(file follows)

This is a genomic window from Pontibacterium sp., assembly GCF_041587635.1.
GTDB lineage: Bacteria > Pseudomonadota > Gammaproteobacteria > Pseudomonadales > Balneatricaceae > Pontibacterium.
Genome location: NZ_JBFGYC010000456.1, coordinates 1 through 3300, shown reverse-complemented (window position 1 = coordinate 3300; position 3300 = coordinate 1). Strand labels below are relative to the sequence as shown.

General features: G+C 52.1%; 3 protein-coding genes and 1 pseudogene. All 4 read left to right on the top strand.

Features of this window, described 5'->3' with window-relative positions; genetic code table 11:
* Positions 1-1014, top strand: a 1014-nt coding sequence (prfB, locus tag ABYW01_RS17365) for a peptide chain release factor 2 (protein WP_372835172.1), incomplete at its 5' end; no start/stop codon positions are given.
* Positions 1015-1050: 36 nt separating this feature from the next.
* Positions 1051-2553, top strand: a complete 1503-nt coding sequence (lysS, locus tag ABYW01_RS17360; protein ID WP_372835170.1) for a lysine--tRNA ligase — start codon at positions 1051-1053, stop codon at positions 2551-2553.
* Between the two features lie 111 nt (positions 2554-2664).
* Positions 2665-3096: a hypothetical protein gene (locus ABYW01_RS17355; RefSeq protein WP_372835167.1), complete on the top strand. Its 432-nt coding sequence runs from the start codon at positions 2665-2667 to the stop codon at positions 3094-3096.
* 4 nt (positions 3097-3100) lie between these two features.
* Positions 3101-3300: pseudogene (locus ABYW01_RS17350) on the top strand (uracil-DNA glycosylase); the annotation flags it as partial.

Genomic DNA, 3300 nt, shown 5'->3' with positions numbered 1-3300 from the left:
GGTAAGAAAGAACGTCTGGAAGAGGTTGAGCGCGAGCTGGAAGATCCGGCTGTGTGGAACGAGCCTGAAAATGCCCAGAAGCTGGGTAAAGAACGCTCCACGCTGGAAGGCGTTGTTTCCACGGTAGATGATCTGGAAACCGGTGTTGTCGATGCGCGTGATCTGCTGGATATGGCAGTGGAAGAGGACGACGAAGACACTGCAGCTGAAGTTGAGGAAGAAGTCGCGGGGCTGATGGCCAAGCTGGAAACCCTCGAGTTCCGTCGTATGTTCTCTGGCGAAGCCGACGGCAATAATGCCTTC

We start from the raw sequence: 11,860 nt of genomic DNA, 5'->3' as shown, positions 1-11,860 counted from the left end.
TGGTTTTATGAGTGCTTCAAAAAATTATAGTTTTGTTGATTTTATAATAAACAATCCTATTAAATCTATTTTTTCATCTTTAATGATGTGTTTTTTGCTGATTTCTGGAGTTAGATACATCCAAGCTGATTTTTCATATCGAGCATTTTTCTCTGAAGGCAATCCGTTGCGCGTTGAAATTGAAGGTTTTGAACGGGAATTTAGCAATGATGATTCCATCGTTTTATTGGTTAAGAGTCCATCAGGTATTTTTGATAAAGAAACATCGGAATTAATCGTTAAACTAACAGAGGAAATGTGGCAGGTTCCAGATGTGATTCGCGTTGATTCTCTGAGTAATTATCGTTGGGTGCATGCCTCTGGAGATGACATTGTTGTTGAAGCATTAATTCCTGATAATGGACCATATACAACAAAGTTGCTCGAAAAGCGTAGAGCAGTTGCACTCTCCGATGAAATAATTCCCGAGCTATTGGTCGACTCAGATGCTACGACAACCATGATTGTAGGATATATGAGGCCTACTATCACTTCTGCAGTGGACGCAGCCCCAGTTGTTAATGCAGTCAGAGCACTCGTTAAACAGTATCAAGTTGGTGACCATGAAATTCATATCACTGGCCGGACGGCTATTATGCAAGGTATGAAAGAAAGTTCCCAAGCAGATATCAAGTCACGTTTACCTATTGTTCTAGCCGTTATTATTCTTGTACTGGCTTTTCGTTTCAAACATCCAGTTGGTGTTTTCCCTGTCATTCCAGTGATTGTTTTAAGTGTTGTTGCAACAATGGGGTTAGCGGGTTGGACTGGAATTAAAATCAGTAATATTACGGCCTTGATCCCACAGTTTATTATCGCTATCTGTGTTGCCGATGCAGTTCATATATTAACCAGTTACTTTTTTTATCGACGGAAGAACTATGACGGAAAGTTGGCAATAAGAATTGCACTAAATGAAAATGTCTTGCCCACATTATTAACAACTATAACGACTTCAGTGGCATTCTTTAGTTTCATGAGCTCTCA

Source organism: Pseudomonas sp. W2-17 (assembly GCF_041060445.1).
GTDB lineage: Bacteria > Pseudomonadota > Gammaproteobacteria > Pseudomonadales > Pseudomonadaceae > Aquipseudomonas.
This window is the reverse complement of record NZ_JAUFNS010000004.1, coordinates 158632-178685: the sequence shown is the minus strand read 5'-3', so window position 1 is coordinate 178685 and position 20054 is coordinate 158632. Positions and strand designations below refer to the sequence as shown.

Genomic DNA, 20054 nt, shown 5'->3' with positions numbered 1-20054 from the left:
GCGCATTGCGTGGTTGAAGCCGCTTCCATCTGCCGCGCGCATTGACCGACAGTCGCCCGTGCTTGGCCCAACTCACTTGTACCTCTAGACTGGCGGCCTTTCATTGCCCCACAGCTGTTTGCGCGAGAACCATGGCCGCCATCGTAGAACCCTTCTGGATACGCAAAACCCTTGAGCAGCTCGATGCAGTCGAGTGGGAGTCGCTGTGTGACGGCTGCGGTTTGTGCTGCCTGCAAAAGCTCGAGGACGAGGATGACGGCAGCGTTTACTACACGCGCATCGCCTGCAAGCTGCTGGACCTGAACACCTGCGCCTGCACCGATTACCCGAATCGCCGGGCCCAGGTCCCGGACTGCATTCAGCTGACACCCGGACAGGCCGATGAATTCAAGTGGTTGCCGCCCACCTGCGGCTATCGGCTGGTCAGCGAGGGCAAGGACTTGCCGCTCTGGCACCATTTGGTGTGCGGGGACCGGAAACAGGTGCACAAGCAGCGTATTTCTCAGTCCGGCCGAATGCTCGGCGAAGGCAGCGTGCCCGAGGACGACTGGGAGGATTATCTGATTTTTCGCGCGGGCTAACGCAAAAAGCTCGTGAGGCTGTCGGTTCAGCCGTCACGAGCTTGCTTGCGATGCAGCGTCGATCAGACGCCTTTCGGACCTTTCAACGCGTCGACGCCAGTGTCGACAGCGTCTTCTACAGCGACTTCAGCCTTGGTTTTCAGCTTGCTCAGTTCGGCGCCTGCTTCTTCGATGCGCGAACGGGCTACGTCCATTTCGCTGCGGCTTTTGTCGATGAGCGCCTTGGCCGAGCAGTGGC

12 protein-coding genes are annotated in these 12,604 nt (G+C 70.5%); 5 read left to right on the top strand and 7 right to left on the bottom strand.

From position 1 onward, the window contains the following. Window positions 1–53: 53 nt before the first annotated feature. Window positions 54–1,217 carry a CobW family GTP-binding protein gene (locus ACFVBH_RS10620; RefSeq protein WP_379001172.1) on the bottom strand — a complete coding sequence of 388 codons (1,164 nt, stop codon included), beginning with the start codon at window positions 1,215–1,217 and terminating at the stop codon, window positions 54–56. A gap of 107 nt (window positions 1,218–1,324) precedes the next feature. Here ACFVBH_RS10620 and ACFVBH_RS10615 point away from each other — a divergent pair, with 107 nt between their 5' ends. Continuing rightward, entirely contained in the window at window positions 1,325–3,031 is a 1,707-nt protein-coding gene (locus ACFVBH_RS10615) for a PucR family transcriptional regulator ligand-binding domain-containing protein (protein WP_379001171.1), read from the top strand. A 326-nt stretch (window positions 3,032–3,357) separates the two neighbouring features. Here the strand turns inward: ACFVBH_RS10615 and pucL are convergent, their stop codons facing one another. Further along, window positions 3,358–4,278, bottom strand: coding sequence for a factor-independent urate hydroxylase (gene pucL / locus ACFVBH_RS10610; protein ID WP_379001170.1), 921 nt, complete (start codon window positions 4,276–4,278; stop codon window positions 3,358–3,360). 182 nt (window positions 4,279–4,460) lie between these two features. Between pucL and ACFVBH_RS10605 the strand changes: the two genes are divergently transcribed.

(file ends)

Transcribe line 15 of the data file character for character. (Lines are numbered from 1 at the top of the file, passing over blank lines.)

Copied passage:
We start from the raw sequence: 11,860 nt of genomic DNA, 5'->3' as shown, positions 1-11,860 counted from the left end.